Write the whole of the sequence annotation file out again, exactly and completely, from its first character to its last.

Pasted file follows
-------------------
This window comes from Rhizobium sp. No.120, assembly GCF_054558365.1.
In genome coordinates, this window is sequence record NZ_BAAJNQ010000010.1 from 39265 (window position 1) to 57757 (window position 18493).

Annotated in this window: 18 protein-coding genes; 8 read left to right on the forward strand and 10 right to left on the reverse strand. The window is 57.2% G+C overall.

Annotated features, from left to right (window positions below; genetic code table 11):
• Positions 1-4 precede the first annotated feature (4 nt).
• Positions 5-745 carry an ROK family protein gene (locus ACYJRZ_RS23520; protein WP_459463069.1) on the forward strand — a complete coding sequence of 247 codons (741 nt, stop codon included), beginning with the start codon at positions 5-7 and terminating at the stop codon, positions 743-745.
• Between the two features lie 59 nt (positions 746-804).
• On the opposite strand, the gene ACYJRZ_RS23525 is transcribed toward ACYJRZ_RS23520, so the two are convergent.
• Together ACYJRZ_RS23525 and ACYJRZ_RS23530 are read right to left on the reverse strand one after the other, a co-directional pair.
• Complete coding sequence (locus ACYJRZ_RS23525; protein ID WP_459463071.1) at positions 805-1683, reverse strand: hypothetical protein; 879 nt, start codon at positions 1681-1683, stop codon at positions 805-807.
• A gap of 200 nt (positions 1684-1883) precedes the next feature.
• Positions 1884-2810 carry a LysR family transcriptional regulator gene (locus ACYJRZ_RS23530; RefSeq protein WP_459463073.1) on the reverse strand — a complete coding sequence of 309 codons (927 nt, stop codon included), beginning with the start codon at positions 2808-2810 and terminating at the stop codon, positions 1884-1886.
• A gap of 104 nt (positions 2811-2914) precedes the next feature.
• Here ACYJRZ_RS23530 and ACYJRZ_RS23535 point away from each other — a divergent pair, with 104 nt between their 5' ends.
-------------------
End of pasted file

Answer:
This window comes from Rhizobium sp. No.120, assembly GCF_054558365.1.
In genome coordinates, this window is sequence record NZ_BAAJNQ010000010.1 from 39265 (window position 1) to 57757 (window position 18493).

Annotated in this window: 18 protein-coding genes; 8 read left to right on the forward strand and 10 right to left on the reverse strand. The window is 57.2% G+C overall.

Annotated features, from left to right (window positions below; genetic code table 11):
• Positions 1-4 precede the first annotated feature (4 nt).
• Positions 5-745 carry an ROK family protein gene (locus ACYJRZ_RS23520; protein WP_459463069.1) on the forward strand — a complete coding sequence of 247 codons (741 nt, stop codon included), beginning with the start codon at positions 5-7 and terminating at the stop codon, positions 743-745.
• Between the two features lie 59 nt (positions 746-804).
• On the opposite strand, the gene ACYJRZ_RS23525 is transcribed toward ACYJRZ_RS23520, so the two are convergent.
• Together ACYJRZ_RS23525 and ACYJRZ_RS23530 are read right to left on the reverse strand one after the other, a co-directional pair.
• Complete coding sequence (locus ACYJRZ_RS23525; protein ID WP_459463071.1) at positions 805-1683, reverse strand: hypothetical protein; 879 nt, start codon at positions 1681-1683, stop codon at positions 805-807.
• A gap of 200 nt (positions 1684-1883) precedes the next feature.
• Positions 1884-2810 carry a LysR family transcriptional regulator gene (locus ACYJRZ_RS23530; RefSeq protein WP_459463073.1) on the reverse strand — a complete coding sequence of 309 codons (927 nt, stop codon included), beginning with the start codon at positions 2808-2810 and terminating at the stop codon, positions 1884-1886.
• A gap of 104 nt (positions 2811-2914) precedes the next feature.
• Here ACYJRZ_RS23530 and ACYJRZ_RS23535 point away from each other — a divergent pair, with 104 nt between their 5' ends.